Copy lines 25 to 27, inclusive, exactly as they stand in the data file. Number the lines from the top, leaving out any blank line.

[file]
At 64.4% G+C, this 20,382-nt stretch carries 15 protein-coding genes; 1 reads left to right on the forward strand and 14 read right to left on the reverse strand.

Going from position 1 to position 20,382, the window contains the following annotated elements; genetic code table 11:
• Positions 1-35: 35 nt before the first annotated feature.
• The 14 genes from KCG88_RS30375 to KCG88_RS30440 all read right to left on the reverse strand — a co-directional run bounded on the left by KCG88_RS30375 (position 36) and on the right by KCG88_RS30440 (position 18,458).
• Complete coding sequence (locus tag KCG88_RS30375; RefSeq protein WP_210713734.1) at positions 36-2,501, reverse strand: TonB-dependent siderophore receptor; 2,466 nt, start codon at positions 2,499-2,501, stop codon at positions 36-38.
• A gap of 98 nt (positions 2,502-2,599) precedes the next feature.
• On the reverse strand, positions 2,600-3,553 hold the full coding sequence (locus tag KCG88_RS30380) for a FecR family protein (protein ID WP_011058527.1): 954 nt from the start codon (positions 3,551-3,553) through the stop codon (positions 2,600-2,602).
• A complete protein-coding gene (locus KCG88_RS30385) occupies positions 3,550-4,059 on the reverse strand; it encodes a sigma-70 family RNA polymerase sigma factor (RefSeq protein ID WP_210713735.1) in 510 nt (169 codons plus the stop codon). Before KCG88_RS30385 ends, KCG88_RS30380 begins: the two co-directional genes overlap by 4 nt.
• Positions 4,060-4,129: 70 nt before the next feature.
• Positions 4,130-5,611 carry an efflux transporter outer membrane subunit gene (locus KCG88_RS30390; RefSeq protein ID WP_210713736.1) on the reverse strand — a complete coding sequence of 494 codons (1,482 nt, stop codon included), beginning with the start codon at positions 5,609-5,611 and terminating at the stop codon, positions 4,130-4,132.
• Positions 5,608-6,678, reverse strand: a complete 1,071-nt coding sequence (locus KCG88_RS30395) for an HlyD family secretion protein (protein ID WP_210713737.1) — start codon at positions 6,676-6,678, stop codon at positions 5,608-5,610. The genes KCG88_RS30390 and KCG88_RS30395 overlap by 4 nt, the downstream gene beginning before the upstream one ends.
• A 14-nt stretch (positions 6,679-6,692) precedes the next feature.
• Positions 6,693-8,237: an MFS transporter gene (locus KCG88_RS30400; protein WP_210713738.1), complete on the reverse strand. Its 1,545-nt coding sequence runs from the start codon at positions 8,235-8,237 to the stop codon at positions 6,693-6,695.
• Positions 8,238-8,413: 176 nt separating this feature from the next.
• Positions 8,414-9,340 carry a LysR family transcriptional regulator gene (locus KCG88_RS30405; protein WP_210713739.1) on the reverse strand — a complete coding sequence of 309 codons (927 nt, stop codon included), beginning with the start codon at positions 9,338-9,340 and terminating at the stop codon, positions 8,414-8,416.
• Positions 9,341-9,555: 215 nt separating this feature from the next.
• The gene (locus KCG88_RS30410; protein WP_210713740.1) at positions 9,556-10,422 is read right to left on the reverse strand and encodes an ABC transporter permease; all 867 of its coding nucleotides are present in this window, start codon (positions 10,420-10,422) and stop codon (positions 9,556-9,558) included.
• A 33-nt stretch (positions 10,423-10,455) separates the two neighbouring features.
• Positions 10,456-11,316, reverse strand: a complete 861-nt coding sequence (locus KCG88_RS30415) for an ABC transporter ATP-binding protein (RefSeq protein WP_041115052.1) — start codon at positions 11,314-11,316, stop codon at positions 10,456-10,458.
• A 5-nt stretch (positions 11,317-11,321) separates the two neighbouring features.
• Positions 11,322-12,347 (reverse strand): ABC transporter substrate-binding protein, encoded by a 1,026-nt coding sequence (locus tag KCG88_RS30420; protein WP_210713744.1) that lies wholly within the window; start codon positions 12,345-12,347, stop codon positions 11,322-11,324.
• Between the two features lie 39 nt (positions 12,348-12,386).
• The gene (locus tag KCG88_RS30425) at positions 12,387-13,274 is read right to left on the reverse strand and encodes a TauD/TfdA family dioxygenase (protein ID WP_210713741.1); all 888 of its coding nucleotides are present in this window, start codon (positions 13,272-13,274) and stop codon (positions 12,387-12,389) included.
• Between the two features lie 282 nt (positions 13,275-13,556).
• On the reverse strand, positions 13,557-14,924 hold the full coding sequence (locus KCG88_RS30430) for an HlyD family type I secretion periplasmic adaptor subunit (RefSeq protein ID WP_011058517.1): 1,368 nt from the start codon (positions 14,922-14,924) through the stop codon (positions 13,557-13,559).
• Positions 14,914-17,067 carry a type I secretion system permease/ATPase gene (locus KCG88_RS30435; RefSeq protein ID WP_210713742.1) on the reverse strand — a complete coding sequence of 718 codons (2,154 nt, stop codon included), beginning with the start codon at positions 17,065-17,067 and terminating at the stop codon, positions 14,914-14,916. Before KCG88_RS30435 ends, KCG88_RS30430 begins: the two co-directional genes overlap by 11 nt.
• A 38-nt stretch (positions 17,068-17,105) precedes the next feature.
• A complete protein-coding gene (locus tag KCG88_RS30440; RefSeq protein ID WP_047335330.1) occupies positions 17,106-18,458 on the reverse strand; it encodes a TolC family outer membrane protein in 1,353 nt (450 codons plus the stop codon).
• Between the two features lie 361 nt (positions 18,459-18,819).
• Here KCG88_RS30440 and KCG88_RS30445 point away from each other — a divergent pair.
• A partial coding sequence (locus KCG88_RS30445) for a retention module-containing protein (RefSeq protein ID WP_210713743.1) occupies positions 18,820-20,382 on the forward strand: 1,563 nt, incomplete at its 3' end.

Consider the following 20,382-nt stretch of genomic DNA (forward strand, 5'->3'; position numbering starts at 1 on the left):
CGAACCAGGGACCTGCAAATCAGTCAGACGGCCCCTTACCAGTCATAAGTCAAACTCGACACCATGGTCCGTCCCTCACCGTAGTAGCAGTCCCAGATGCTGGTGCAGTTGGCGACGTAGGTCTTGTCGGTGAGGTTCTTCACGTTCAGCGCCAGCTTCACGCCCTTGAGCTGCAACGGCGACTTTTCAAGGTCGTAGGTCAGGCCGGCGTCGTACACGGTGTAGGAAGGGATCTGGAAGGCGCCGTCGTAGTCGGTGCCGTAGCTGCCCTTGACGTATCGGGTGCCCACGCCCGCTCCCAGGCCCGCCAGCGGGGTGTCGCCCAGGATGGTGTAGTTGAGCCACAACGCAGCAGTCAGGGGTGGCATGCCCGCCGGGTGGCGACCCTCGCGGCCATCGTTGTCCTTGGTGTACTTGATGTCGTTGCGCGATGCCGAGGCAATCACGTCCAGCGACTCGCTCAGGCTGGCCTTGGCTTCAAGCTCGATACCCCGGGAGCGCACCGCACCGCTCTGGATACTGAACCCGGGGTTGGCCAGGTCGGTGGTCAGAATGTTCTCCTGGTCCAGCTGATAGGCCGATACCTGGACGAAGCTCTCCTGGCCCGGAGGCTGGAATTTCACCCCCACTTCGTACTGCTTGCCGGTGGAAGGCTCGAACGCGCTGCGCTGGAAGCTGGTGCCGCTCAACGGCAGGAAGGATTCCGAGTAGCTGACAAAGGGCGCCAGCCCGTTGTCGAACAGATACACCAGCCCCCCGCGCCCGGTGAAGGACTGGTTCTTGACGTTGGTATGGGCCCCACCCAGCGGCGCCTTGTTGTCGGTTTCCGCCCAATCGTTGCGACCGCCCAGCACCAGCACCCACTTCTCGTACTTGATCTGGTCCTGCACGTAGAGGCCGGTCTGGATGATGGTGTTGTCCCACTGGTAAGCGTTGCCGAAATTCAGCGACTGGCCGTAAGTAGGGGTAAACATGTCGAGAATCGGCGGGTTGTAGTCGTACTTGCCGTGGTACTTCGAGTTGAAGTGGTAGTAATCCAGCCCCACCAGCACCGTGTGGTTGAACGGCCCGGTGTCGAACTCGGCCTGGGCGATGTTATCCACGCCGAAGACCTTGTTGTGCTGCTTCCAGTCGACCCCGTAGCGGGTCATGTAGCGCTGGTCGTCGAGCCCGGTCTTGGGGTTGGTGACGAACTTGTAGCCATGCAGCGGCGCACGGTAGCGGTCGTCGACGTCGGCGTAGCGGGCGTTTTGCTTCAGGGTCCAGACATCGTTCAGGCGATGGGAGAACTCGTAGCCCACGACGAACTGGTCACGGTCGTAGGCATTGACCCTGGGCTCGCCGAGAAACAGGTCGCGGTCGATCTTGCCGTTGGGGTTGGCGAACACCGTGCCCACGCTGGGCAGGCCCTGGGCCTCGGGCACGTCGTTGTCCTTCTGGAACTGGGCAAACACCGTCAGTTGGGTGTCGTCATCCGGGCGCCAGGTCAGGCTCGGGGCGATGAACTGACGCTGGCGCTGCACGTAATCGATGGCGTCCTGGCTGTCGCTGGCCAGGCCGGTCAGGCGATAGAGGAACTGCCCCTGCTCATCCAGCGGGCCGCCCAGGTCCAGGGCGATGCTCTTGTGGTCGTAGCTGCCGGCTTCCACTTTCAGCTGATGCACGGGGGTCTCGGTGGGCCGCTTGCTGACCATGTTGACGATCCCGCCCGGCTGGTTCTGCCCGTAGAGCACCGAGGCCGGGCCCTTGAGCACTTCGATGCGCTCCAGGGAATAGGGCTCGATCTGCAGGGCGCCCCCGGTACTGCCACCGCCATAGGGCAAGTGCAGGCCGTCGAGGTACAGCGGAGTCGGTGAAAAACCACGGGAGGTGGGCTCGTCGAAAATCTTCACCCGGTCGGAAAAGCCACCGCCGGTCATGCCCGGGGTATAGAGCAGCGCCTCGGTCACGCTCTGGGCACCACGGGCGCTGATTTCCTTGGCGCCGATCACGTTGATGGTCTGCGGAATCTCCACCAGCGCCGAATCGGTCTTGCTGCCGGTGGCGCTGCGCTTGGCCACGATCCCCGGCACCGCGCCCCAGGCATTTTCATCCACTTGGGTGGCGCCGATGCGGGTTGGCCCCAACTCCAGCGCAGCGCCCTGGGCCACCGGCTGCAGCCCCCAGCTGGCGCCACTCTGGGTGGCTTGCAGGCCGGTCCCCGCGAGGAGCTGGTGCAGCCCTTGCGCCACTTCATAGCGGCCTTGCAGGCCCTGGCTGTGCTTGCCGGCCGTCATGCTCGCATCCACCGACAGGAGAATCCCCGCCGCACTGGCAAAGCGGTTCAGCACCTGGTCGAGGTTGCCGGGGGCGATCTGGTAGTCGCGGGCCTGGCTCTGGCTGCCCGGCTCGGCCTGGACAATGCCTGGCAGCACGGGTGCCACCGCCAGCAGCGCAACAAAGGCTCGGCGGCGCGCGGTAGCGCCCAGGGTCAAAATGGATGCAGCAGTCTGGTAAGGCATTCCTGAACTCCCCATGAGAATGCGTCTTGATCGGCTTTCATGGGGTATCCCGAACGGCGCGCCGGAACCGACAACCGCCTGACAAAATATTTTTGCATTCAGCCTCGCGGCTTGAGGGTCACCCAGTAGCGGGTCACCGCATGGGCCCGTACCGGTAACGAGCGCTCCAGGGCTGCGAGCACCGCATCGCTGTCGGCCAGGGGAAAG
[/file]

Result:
• On the reverse strand, positions 13,557-14,924 hold the full coding sequence (locus KCG88_RS30430) for an HlyD family type I secretion periplasmic adaptor subunit (RefSeq protein ID WP_011058517.1): 1,368 nt from the start codon (positions 14,922-14,924) through the stop codon (positions 13,557-13,559).
• Positions 14,914-17,067 carry a type I secretion system permease/ATPase gene (locus KCG88_RS30435; RefSeq protein ID WP_210713742.1) on the reverse strand — a complete coding sequence of 718 codons (2,154 nt, stop codon included), beginning with the start codon at positions 17,065-17,067 and terminating at the stop codon, positions 14,914-14,916. Before KCG88_RS30435 ends, KCG88_RS30430 begins: the two co-directional genes overlap by 11 nt.
• A 38-nt stretch (positions 17,068-17,105) precedes the next feature.